What Happens to Interest Rates During and After a Recession
A lot of people believe rates are headed higher for the foreseeable future. The FED has moved rates higher to battle inflation. The worry about rates going higher is that the economy will suffer and we will get a recession or worse. TPA believes it may be helpful to take a look a history. Below we look at what rates did 6 months, 1 year, 18 month and 2 years after a recession.
The results below show that either higher rates conquer inflation without a recession or the U.S. goes into a recession and that will eventually mean lower rates.
The average change in the 10-Year Rate 2 years after a U.S. recession is -0.33%. In other words, after a recession, sooner or later, rates decrease. This is somewhat backed up by the implied Fed Funds table which now shows that the implied Fed Funds rate starts to decline in 3/22/23; earlier than the historic average for the 10-Year.
The historic record seems to show that the FED will either tame inflation or they will have to surrender their rate increase strategy sometime in the next 1 to 2 years as the economy worsens due to rate hikes. Either way, the need and probability for ever-higher rates seems unlikely.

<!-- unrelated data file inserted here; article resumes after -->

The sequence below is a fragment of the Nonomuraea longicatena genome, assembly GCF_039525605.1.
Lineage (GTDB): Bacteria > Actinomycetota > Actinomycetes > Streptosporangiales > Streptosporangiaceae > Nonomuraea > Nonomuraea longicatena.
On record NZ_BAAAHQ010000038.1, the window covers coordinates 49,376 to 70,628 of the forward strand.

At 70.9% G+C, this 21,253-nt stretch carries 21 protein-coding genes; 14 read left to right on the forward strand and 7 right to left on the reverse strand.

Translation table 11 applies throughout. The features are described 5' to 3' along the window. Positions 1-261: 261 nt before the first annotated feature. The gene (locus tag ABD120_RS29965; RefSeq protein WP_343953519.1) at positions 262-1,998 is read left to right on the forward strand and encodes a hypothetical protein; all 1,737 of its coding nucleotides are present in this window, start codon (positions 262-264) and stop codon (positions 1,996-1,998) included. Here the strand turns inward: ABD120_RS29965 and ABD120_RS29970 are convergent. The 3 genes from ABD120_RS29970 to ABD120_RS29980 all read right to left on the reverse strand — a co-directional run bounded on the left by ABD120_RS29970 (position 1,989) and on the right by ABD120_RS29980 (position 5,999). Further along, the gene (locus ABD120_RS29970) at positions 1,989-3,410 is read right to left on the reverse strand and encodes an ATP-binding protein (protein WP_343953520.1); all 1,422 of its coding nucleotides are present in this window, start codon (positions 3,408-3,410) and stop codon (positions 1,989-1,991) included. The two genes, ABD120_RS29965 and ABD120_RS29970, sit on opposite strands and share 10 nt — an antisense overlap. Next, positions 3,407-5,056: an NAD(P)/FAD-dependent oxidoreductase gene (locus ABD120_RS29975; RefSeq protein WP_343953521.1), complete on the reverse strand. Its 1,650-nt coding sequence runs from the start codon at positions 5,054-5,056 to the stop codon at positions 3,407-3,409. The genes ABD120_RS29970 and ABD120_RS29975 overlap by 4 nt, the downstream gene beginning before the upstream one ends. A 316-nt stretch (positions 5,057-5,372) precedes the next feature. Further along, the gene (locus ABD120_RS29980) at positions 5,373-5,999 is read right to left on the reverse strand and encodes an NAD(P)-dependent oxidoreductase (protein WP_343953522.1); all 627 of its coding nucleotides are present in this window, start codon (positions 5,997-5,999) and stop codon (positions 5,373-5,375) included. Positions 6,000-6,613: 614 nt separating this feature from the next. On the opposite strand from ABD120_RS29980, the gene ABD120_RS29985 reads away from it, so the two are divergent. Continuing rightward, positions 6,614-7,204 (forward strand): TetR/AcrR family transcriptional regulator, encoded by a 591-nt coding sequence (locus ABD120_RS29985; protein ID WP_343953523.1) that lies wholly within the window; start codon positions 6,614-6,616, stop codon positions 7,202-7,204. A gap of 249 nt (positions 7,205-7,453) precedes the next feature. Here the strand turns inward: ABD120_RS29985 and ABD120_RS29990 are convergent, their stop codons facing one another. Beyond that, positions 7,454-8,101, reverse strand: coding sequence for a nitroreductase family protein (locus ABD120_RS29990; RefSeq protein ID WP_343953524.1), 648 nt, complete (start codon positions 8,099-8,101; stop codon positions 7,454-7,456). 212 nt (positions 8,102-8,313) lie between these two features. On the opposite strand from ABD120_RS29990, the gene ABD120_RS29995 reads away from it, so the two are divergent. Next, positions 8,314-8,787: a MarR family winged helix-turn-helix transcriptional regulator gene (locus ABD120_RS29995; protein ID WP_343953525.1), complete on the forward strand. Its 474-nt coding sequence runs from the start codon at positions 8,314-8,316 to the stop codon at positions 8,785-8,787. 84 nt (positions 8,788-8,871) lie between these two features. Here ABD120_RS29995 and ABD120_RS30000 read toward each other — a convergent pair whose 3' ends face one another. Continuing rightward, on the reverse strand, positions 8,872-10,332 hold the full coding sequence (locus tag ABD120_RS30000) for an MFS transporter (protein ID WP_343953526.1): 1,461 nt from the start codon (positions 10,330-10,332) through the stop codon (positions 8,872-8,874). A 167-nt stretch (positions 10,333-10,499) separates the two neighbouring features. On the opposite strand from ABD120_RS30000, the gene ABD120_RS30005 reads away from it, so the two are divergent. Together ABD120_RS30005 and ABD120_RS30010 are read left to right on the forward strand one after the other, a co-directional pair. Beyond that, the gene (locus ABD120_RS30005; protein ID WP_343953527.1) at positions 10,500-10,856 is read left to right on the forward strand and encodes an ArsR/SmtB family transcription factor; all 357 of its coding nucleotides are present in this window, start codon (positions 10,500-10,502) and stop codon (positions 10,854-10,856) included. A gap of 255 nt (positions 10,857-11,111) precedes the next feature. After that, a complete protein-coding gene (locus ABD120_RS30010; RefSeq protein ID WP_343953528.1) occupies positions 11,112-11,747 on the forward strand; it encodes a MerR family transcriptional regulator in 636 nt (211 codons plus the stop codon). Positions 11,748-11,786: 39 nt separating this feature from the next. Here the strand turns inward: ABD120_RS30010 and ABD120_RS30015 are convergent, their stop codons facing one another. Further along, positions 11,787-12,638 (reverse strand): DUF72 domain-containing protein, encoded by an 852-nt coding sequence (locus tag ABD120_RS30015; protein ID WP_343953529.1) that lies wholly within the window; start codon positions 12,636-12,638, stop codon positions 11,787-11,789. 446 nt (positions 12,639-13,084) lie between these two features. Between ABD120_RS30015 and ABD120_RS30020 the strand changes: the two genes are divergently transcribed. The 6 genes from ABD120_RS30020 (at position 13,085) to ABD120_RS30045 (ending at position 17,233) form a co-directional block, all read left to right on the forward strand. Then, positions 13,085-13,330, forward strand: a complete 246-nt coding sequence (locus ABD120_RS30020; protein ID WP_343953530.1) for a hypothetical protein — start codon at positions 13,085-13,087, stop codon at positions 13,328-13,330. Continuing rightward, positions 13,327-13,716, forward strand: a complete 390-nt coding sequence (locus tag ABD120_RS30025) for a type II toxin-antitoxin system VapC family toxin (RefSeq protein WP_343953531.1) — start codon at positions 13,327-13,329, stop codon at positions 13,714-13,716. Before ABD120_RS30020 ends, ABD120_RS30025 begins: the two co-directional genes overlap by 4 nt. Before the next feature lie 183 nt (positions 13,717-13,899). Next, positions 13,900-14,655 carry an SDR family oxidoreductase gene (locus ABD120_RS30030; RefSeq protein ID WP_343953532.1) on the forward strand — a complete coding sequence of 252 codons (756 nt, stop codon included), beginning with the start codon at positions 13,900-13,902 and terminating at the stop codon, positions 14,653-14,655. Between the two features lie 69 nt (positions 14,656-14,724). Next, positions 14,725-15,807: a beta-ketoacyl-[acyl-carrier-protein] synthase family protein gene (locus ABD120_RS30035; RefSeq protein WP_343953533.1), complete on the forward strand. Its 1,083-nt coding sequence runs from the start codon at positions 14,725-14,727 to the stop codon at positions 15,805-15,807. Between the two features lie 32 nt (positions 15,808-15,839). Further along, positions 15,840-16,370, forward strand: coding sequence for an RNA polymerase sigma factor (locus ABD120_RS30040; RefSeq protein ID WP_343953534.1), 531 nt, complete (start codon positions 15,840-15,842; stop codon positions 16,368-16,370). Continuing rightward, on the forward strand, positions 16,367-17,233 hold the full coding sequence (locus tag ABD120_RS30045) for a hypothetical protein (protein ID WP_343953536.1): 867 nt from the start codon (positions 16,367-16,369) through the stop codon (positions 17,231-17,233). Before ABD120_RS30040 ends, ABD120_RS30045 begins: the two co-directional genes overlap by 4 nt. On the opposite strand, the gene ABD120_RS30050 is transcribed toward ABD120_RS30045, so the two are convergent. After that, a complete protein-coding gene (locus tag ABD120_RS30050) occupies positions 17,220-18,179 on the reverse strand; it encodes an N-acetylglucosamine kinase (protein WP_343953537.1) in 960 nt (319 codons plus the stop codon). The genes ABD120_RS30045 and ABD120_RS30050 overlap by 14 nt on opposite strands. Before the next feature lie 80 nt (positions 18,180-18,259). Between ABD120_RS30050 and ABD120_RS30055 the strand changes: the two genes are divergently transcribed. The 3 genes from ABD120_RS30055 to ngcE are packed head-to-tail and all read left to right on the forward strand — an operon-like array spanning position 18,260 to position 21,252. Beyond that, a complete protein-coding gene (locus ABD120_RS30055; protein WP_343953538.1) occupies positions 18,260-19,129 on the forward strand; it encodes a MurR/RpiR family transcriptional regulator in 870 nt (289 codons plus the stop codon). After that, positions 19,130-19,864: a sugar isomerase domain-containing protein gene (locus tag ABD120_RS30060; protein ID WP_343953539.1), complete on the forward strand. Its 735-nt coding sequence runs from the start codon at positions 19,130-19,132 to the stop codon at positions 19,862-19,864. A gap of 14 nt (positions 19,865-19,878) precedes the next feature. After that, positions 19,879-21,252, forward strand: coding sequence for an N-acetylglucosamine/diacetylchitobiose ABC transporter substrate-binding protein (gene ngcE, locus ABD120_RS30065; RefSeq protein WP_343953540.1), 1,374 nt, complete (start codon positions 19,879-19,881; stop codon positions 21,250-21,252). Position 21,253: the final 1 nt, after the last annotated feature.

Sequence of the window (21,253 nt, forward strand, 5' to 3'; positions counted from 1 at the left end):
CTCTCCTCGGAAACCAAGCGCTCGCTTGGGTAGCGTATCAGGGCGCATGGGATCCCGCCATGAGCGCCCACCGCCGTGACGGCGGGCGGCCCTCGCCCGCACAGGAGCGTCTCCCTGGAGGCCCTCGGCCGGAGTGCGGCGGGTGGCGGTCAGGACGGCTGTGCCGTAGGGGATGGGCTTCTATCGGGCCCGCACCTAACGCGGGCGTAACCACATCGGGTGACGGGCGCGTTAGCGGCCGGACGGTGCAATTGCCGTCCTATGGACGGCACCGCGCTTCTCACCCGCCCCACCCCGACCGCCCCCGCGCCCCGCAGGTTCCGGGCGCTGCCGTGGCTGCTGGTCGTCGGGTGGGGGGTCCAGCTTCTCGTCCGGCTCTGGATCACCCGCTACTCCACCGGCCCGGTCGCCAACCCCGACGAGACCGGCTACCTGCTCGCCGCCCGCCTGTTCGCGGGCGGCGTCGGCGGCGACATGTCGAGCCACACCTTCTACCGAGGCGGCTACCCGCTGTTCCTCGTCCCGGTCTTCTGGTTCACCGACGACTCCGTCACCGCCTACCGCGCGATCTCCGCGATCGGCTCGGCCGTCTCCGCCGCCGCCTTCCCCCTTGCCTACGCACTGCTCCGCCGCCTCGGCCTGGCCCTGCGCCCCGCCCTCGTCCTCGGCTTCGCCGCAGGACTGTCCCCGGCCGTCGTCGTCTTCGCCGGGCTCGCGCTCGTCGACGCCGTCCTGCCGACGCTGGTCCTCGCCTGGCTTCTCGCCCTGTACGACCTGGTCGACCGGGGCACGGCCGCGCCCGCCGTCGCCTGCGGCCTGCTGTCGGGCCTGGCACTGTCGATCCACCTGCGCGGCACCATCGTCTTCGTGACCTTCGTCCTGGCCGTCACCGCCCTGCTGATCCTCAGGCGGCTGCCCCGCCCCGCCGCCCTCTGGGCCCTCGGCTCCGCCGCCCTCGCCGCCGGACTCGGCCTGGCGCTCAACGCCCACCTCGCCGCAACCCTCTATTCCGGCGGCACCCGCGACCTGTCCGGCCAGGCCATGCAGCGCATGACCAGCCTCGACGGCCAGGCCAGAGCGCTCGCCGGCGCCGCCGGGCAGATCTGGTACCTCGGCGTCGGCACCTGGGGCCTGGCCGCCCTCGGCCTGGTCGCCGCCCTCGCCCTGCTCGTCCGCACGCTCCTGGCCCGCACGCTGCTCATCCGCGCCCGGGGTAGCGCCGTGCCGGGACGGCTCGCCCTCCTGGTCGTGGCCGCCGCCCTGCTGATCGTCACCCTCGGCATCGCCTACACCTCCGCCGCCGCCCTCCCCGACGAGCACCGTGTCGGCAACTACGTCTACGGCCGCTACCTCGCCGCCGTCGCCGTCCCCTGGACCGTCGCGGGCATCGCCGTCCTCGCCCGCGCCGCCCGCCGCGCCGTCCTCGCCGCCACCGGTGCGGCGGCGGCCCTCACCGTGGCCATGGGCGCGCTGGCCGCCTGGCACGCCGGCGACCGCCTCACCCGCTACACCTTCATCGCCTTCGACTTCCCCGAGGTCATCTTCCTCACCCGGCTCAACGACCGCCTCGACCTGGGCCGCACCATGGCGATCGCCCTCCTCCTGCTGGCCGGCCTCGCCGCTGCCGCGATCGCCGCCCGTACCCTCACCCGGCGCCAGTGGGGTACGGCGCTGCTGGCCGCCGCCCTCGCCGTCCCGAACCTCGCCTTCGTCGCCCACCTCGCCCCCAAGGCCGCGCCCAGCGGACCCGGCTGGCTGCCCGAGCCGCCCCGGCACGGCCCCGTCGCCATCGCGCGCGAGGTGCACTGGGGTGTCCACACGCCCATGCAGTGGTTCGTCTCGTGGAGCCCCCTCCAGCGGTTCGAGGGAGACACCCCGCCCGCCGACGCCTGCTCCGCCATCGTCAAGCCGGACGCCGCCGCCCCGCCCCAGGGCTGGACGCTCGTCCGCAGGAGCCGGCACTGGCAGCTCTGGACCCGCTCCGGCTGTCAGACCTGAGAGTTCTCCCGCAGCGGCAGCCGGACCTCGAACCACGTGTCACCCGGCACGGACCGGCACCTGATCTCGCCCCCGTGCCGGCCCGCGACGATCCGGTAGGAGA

Jeff Marcus founded Turning Point Analytics (TPA) in 2009 after 25 years on trading desks and 13 years as a head trader to provide strategic and technical research to institutional clients. Turning Point Analytics (TPA) provides a unique strategy that works as an overlay to clients’ good fundamental analysis. After 10 years of serving only large institutions, TPA now offers its research services to mid and small managers, RIA’s, and wealthy sophisticated individuals looking for a way to increase their returns and outperform their peers.